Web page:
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Default judgment vacated in breach of contract suit

Where defendants showed they had meritorious defenses to the breach of contract suit, that they acted with reasonable promptness and there was no prejudice to the plaintiff or history of dilatory action by the defendants, the default judgment was vacated.


Dongguan Jianqun Shoes Company Ltd. sued Consolidated Shoe Company Inc., Consolidated Shoe Company Ltd. and Trade Winds Importing, LLC for allegedly failing to pay for products they ordered from plaintiff. The court previously granted default judgment and denied defendants’ motion for extension of time to file an answer. Defendants now move for reconsideration.


Rule 55(c) provides, in relevant part, that “[t]he court may set aside an entry of default for good cause.” In so ruling, a district court should consider “[1] whether the moving party has a meritorious defense, [2] whether it acts with reasonable promptness, [3] the personal responsibility of the defaulting party, [4] the prejudice to the party, [5] whether there is a history of dilatory action, and [6] the availability of sanctions less drastic.”

First, defendants offer the defense that defendants are separate legal entities, thereby contradicting the allegation that each defendant is the alter ego of the others. They further argue that “[i]n their Answer, CSC and TWI specifically aver and deny that any of the defendants are the alter ego of the others.” Due to the low pleading requirement for a meritorious defense, the court finds that this factor weighs in favor of vacating default.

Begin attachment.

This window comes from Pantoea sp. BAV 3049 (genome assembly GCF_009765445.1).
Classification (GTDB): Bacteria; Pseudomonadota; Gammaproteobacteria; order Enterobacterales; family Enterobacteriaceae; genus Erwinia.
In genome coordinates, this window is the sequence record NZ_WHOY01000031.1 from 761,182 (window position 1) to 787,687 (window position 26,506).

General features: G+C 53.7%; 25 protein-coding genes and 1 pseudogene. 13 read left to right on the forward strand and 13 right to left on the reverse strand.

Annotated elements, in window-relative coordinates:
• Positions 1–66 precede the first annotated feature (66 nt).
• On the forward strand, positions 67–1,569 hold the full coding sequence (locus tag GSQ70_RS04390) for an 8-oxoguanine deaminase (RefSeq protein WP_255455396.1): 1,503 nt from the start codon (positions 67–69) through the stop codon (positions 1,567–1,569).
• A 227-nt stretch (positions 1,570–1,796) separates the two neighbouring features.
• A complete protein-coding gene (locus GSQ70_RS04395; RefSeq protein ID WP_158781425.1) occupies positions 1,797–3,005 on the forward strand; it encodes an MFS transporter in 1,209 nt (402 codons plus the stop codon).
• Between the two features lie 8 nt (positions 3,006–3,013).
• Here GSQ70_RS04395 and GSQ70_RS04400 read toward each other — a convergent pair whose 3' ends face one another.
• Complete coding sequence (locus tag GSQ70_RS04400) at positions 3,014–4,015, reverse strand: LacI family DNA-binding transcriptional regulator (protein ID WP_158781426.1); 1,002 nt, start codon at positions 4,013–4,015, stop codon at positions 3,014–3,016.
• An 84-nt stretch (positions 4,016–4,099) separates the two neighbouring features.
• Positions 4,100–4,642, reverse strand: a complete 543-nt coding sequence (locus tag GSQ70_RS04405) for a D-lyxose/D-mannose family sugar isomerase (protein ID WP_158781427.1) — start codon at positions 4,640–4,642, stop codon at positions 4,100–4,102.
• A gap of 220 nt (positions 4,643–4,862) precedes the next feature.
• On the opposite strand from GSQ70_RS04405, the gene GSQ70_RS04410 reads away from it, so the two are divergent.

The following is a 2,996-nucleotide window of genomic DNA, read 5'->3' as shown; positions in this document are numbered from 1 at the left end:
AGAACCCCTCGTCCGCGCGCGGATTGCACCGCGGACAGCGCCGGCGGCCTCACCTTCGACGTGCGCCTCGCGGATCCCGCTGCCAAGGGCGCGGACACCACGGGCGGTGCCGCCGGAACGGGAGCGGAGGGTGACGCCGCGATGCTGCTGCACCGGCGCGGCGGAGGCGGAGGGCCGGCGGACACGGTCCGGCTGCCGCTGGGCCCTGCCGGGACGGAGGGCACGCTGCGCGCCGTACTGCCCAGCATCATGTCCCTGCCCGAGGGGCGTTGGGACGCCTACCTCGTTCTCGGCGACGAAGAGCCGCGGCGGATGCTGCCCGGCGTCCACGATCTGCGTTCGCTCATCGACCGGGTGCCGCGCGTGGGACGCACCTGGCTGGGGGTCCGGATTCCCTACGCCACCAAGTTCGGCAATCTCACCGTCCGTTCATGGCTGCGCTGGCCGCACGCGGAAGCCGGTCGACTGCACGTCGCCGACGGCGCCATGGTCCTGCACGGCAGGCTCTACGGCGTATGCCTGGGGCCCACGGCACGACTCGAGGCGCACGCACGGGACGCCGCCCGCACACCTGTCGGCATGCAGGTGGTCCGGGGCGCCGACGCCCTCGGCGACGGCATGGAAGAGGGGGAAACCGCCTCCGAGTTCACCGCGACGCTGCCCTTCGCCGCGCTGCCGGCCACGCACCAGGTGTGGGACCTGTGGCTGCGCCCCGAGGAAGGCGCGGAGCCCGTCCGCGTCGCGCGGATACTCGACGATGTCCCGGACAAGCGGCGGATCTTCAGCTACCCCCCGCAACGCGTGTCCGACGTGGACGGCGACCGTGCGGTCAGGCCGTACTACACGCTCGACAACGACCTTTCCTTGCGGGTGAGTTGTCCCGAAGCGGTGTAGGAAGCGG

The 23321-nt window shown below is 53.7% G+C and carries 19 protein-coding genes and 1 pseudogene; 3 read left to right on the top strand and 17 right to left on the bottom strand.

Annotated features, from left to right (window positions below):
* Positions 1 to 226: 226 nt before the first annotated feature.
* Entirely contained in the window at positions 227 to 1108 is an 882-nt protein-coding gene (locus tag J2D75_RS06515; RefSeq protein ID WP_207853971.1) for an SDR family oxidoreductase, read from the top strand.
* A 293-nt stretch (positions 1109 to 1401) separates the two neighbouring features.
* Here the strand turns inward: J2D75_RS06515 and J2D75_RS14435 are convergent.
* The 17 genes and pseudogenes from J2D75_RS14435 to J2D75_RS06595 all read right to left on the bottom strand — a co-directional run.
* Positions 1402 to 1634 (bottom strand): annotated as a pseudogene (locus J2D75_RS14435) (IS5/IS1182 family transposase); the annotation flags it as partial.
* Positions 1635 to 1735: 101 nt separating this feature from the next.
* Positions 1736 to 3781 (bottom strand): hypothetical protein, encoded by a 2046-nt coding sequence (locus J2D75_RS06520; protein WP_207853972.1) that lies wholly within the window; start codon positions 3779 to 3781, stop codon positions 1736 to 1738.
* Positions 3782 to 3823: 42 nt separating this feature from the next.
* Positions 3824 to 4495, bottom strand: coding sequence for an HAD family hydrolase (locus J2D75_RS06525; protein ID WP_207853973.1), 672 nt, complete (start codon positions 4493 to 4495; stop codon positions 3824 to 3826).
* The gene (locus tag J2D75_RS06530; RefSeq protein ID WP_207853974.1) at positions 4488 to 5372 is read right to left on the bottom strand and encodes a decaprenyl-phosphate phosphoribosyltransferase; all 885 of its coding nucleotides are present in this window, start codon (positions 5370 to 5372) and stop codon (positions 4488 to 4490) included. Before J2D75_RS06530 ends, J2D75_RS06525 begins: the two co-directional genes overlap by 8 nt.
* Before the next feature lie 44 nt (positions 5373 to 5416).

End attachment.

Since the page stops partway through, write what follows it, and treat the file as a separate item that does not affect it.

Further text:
Second, because defendants filed their opposition to plaintiff’s motion for default, and a motion for an extension of time to file an answer only four days after learning of the motion for default and filed their motion to vacate 12 after the court entered default, the reasonable promptness factor weighs in favor of setting aside the default.

Third, there is no indication that CSC or TWI bear personal responsibility for failing to file a responsive pleading within 14 days of the court’s order dismissing the motion to dismiss. Plaintiff argues that “Defense counsel’s mistake does not excuse their party from their mistake at the expense of Plaintiff, who has followed the Rules of Procedure.” But in light of the Fourth Circuit’s “strong preference that, as a general matter, defaults be avoided,” this factor, without any sign of defendants failing to take personal responsibility, weighs in favor of vacating default.

Fourth, the plaintiff is already familiar with the facts and likely defenses in the case. The record does not indicate any particular prejudice to the plaintiff if default is set aside, just the existence of delay.

Fifth, there is no evidence of a history of dilatory action, and this factor thus weighs in favor of vacating default. Finally, since the other factors weigh in favor of vacating default, the court finds that imposing attorney’s fees and costs plaintiff incurred in seeking to obtain and retain its default is an appropriate and warranted sanction, less drastic than default itself.

Defendants’ motion to vacate entry of default granted. Plaintiff’s motion for default judgment denied.

Dongguan Jianqun Shoes Company Ltd., v. Consolidated Shoe Company Inc., Case No. 6:21-cv-00048, Feb. 10, 2023. WDVA at Lynchburg (Moon). VLW 023-3-056. 9 pp.